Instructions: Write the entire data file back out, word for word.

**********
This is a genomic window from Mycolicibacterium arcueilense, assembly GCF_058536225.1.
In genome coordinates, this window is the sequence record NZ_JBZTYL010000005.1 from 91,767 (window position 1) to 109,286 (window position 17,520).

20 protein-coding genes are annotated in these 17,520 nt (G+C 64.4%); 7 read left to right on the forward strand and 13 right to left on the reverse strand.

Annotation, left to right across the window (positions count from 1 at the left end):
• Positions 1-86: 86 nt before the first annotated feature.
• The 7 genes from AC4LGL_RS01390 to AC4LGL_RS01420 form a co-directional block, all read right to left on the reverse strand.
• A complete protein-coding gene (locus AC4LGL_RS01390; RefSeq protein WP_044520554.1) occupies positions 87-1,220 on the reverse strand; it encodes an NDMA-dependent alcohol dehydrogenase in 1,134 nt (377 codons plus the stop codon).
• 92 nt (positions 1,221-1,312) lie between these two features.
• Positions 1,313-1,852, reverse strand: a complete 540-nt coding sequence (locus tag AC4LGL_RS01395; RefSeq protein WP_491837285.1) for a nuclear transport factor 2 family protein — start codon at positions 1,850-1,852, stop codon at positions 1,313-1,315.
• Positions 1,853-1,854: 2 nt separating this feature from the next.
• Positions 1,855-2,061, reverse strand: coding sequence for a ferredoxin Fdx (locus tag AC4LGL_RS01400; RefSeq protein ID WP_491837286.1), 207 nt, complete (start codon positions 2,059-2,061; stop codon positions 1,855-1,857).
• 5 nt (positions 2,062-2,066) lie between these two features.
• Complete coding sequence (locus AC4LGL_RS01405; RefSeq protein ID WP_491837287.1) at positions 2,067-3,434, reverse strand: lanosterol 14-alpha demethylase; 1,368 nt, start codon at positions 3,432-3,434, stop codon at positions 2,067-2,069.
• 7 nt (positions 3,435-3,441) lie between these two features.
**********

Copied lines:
This is a genomic window from Mycolicibacterium arcueilense, assembly GCF_058536225.1.
In genome coordinates, this window is the sequence record NZ_JBZTYL010000005.1 from 91,767 (window position 1) to 109,286 (window position 17,520).

20 protein-coding genes are annotated in these 17,520 nt (G+C 64.4%); 7 read left to right on the forward strand and 13 right to left on the reverse strand.

Annotation, left to right across the window (positions count from 1 at the left end):
• Positions 1-86: 86 nt before the first annotated feature.
• The 7 genes from AC4LGL_RS01390 to AC4LGL_RS01420 form a co-directional block, all read right to left on the reverse strand.
• A complete protein-coding gene (locus AC4LGL_RS01390; RefSeq protein WP_044520554.1) occupies positions 87-1,220 on the reverse strand; it encodes an NDMA-dependent alcohol dehydrogenase in 1,134 nt (377 codons plus the stop codon).
• 92 nt (positions 1,221-1,312) lie between these two features.
• Positions 1,313-1,852, reverse strand: a complete 540-nt coding sequence (locus tag AC4LGL_RS01395; RefSeq protein WP_491837285.1) for a nuclear transport factor 2 family protein — start codon at positions 1,850-1,852, stop codon at positions 1,313-1,315.
• Positions 1,853-1,854: 2 nt separating this feature from the next.
• Positions 1,855-2,061, reverse strand: coding sequence for a ferredoxin Fdx (locus tag AC4LGL_RS01400; RefSeq protein ID WP_491837286.1), 207 nt, complete (start codon positions 2,059-2,061; stop codon positions 1,855-1,857).
• 5 nt (positions 2,062-2,066) lie between these two features.
• Complete coding sequence (locus AC4LGL_RS01405; RefSeq protein ID WP_491837287.1) at positions 2,067-3,434, reverse strand: lanosterol 14-alpha demethylase; 1,368 nt, start codon at positions 3,432-3,434, stop codon at positions 2,067-2,069.
• 7 nt (positions 3,435-3,441) lie between these two features.